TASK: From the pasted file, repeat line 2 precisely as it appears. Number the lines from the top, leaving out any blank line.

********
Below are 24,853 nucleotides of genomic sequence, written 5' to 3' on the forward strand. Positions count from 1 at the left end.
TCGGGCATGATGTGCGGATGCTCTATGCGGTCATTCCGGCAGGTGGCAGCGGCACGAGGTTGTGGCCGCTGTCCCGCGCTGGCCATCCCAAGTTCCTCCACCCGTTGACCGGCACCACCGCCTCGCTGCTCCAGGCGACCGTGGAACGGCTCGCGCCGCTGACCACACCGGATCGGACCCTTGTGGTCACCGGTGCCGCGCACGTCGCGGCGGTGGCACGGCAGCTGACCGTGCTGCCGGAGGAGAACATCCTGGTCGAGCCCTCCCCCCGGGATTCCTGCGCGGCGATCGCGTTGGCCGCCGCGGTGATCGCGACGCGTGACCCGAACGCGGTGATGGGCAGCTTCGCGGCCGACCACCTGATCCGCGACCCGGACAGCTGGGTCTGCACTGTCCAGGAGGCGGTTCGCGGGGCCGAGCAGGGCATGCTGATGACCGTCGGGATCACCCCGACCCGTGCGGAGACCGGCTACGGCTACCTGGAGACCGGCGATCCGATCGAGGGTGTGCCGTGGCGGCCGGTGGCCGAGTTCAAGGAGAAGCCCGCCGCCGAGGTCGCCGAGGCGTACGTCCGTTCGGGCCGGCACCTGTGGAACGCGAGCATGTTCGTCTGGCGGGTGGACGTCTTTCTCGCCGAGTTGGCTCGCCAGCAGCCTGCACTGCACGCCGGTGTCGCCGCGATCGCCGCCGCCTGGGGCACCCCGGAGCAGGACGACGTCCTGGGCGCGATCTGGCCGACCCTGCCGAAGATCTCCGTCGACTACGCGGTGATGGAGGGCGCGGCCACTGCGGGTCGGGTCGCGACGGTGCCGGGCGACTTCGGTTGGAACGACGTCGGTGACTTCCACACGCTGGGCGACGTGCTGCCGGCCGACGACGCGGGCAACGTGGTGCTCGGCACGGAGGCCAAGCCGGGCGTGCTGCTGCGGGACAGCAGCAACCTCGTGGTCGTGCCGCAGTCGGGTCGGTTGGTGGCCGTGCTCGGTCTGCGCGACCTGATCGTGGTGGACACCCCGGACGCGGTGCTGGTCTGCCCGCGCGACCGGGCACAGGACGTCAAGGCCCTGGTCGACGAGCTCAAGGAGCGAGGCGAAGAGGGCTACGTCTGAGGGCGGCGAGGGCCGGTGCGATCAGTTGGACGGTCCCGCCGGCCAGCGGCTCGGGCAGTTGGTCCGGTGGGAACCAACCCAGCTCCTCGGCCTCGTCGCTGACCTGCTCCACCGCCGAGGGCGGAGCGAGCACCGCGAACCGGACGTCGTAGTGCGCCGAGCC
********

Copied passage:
TCGGGCATGATGTGCGGATGCTCTATGCGGTCATTCCGGCAGGTGGCAGCGGCACGAGGTTGTGGCCGCTGTCCCGCGCTGGCCATCCCAAGTTCCTCCACCCGTTGACCGGCACCACCGCCTCGCTGCTCCAGGCGACCGTGGAACGGCTCGCGCCGCTGACCACACCGGATCGGACCCTTGTGGTCACCGGTGCCGCGCACGTCGCGGCGGTGGCACGGCAGCTGACCGTGCTGCCGGAGGAGAACATCCTGGTCGAGCCCTCCCCCCGGGATTCCTGCGCGGCGATCGCGTTGGCCGCCGCGGTGATCGCGACGCGTGACCCGAACGCGGTGATGGGCAGCTTCGCGGCCGACCACCTGATCCGCGACCCGGACAGCTGGGTCTGCACTGTCCAGGAGGCGGTTCGCGGGGCCGAGCAGGGCATGCTGATGACCGTCGGGATCACCCCGACCCGTGCGGAGACCGGCTACGGCTACCTGGAGACCGGCGATCCGATCGAGGGTGTGCCGTGGCGGCCGGTGGCCGAGTTCAAGGAGAAGCCCGCCGCCGAGGTCGCCGAGGCGTACGTCCGTTCGGGCCGGCACCTGTGGAACGCGAGCATGTTCGTCTGGCGGGTGGACGTCTTTCTCGCCGAGTTGGCTCGCCAGCAGCCTGCACTGCACGCCGGTGTCGCCGCGATCGCCGCCGCCTGGGGCACCCCGGAGCAGGACGACGTCCTGGGCGCGATCTGGCCGACCCTGCCGAAGATCTCCGTCGACTACGCGGTGATGGAGGGCGCGGCCACTGCGGGTCGGGTCGCGACGGTGCCGGGCGACTTCGGTTGGAACGACGTCGGTGACTTCCACACGCTGGGCGACGTGCTGCCGGCCGACGACGCGGGCAACGTGGTGCTCGGCACGGAGGCCAAGCCGGGCGTGCTGCTGCGGGACAGCAGCAACCTCGTGGTCGTGCCGCAGTCGGGTCGGTTGGTGGCCGTGCTCGGTCTGCGCGACCTGATCGTGGTGGACACCCCGGACGCGGTGCTGGTCTGCCCGCGCGACCGGGCACAGGACGTCAAGGCCCTGGTCGACGAGCTCAAGGAGCGAGGCGAAGAGGGCTACGTCTGAGGGCGGCGAGGGCCGGTGCGATCAGTTGGACGGTCCCGCCGGCCAGCGGCTCGGGCAGTTGGTCCGGTGGGAACCAACCCAGCTCCTCGGCCTCGTCGCTGACCTGCTCCACCGCCGAGGGCGGAGCGAGCACCGCGAACCGGACGTCGTAGTGCGCCGAGCC